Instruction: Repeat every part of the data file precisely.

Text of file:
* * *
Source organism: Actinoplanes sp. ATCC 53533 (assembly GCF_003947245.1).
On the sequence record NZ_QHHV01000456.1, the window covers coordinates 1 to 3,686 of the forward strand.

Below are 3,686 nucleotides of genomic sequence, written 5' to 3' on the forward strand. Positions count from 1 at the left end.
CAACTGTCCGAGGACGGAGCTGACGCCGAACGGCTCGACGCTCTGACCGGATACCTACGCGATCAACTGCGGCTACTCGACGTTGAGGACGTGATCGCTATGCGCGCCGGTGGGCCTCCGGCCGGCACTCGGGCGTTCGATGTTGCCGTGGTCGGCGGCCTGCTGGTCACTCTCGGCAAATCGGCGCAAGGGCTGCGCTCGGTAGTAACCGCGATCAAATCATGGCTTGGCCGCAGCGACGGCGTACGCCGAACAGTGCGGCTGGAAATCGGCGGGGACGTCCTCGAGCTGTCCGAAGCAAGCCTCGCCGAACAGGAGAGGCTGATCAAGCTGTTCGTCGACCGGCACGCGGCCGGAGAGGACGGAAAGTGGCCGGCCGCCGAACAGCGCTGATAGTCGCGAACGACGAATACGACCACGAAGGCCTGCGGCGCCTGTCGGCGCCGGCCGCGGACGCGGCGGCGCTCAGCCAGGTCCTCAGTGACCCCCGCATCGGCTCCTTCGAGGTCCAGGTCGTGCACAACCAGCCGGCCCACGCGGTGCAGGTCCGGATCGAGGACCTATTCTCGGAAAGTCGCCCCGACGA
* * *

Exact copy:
Source organism: Actinoplanes sp. ATCC 53533 (assembly GCF_003947245.1).
On the sequence record NZ_QHHV01000456.1, the window covers coordinates 1 to 3,686 of the forward strand.

Below are 3,686 nucleotides of genomic sequence, written 5' to 3' on the forward strand. Positions count from 1 at the left end.
CAACTGTCCGAGGACGGAGCTGACGCCGAACGGCTCGACGCTCTGACCGGATACCTACGCGATCAACTGCGGCTACTCGACGTTGAGGACGTGATCGCTATGCGCGCCGGTGGGCCTCCGGCCGGCACTCGGGCGTTCGATGTTGCCGTGGTCGGCGGCCTGCTGGTCACTCTCGGCAAATCGGCGCAAGGGCTGCGCTCGGTAGTAACCGCGATCAAATCATGGCTTGGCCGCAGCGACGGCGTACGCCGAACAGTGCGGCTGGAAATCGGCGGGGACGTCCTCGAGCTGTCCGAAGCAAGCCTCGCCGAACAGGAGAGGCTGATCAAGCTGTTCGTCGACCGGCACGCGGCCGGAGAGGACGGAAAGTGGCCGGCCGCCGAACAGCGCTGATAGTCGCGAACGACGAATACGACCACGAAGGCCTGCGGCGCCTGTCGGCGCCGGCCGCGGACGCGGCGGCGCTCAGCCAGGTCCTCAGTGACCCCCGCATCGGCTCCTTCGAGGTCCAGGTCGTGCACAACCAGCCGGCCCACGCGGTGCAGGTCCGGATCGAGGACCTATTCTCGGAAAGTCGCCCCGACGA